1. Top of page
  2. Summary
  3. Introduction
  4. Results
  5. Discussion
  6. Experimental procedures
  7. Acknowledgements
  8. References
  9. Supporting Information

Figure S1. Identification of ABI1-interacting proteins in Arabidopsis. YFP–ABI1 and associated proteins purified from stable transgenic Arabidopsis plant lines expressing YFP–ABI1 or control YFP in the abi1-3 T-DNA mutant background treated without ABA (a) and with exogenous ABA (b). Eluates from YFP control and YFP–ABI1 purifications were analysed and visualized by silver staining. Proteins were subsequently identified by LC-MS/MS. Stars indicate predicted YFP and YFP–ABI1 bands. Arrow heads: Two of the major protein bands associated with YFP–ABI1 show molecular weights similar to SnRK2s and Bet VI protein family members.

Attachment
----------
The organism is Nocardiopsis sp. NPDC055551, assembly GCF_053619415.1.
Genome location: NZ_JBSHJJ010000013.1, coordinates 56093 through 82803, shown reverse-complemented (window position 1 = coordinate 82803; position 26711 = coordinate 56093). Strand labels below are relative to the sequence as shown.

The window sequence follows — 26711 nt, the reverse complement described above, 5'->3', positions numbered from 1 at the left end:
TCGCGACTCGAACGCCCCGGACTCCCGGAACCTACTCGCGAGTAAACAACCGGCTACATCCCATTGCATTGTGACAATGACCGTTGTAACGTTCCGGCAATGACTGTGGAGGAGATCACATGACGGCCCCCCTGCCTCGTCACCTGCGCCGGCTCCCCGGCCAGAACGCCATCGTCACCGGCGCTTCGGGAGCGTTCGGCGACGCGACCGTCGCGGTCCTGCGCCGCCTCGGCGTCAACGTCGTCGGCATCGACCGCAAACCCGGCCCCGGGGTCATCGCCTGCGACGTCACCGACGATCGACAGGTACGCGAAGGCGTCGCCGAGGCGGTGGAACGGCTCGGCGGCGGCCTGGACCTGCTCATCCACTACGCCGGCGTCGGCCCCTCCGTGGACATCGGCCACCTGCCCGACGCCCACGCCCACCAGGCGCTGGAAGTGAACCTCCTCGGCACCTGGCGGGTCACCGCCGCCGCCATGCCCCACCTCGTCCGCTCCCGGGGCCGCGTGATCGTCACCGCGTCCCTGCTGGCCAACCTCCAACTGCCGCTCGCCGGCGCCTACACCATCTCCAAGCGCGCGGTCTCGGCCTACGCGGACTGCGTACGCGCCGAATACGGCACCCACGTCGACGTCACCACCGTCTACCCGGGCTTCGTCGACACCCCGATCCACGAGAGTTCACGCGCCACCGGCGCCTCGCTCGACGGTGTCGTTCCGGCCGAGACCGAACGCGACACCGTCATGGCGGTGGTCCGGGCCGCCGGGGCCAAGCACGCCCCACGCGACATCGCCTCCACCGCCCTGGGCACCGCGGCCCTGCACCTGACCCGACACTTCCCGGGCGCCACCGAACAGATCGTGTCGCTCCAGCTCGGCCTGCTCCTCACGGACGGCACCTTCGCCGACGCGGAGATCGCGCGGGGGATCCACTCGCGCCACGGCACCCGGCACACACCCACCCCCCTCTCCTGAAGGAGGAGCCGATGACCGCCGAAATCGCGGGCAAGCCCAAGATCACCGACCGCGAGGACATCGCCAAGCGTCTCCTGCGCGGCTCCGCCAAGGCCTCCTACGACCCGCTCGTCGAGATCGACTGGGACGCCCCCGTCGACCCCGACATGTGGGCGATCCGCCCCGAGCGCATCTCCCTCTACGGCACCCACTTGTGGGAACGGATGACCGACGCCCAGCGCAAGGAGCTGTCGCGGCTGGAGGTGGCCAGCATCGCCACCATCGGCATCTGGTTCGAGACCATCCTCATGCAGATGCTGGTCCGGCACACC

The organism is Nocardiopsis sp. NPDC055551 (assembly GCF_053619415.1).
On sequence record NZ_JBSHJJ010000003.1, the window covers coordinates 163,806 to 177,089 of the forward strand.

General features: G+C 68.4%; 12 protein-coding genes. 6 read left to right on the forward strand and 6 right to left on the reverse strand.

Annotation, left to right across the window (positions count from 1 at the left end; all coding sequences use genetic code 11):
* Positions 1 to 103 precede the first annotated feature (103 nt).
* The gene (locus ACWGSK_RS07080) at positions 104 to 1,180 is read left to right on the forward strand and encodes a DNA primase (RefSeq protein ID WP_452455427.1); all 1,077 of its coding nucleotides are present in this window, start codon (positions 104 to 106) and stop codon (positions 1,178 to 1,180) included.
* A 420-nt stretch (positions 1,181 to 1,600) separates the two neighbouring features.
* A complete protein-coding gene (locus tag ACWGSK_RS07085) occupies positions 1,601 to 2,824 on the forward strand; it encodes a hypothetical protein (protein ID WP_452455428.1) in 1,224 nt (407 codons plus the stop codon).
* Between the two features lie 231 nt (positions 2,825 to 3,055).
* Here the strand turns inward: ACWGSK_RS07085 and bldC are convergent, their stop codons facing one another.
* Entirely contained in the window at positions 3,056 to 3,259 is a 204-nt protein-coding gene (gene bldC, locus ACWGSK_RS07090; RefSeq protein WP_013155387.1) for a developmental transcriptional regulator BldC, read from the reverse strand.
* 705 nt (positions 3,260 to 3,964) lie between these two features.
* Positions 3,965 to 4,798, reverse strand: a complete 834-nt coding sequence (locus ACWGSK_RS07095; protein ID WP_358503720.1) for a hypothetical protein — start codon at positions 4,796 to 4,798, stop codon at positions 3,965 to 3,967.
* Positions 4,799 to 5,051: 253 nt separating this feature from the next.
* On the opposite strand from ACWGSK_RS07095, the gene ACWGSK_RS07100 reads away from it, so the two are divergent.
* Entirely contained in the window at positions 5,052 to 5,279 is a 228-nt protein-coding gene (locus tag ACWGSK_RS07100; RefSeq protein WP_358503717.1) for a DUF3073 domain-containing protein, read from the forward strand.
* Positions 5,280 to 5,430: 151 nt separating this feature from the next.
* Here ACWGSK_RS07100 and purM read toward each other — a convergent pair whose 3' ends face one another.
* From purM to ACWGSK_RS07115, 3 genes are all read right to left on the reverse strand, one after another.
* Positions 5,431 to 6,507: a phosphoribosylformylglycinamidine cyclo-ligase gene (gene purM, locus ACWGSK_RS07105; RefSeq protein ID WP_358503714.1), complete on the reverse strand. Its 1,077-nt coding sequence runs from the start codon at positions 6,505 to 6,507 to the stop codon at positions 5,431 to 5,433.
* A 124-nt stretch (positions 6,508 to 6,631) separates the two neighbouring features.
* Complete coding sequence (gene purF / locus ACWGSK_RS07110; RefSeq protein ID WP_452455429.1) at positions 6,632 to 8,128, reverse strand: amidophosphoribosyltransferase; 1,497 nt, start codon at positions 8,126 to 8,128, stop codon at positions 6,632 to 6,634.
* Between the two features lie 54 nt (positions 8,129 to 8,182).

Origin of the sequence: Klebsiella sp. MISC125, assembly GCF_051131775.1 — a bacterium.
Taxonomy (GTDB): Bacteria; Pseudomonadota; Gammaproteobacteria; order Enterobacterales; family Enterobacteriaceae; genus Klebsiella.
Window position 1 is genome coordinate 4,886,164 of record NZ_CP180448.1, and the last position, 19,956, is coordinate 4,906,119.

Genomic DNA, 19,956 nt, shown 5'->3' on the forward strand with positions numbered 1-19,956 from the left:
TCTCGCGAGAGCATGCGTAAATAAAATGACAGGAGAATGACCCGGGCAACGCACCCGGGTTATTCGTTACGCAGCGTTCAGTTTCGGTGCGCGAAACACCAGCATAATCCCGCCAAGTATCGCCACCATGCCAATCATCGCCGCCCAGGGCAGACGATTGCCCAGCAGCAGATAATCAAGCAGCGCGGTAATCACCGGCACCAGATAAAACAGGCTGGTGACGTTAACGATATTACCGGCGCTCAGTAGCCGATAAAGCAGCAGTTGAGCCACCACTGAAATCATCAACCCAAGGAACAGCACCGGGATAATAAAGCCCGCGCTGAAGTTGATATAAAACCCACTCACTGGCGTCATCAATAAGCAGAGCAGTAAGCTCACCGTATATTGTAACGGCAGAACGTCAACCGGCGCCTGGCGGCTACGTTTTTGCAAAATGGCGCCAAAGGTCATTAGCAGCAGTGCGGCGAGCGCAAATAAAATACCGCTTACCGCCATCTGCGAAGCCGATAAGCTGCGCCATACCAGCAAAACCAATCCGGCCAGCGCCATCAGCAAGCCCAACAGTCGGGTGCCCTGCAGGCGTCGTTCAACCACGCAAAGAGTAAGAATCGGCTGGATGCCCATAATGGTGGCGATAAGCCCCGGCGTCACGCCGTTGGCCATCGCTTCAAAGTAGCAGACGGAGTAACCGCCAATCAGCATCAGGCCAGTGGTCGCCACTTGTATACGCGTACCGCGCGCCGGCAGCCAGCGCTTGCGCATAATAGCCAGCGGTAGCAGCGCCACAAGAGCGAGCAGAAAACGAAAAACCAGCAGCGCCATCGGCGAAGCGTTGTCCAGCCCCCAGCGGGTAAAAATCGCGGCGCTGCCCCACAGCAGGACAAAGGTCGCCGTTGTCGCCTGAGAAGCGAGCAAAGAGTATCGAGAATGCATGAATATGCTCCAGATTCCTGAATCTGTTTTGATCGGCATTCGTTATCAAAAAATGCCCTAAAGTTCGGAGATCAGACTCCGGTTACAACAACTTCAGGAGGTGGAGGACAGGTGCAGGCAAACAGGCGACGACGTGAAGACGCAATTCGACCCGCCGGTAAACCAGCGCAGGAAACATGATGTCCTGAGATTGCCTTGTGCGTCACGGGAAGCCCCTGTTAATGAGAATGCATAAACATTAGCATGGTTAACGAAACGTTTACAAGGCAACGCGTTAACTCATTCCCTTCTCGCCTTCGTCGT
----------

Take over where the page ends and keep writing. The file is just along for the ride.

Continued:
Figure S2. ABA-induced interaction between ABI1 and PYR1 in Arabidopsis. Total protein extracts (Input) from YFP–ABI1 and YFP plants that were grown on MS plates for 3 weeks. Plants were incubated for 2 h in water (−ABA samples). After pre-incubation for 2 h in water, 3-week-old plants were treated with 100 μm ABA for 48 h (+ABA samples). After co-immunoprecipitation using anti-GFP beads, input and immunoprecipitated samples were detected with anti-GFP and anti-PYR1 antibodies. The PYR1, ABI1–YFP, YFP and ACTIN bands are indicated by triangles. Non-specific bands are indicated by closed stars.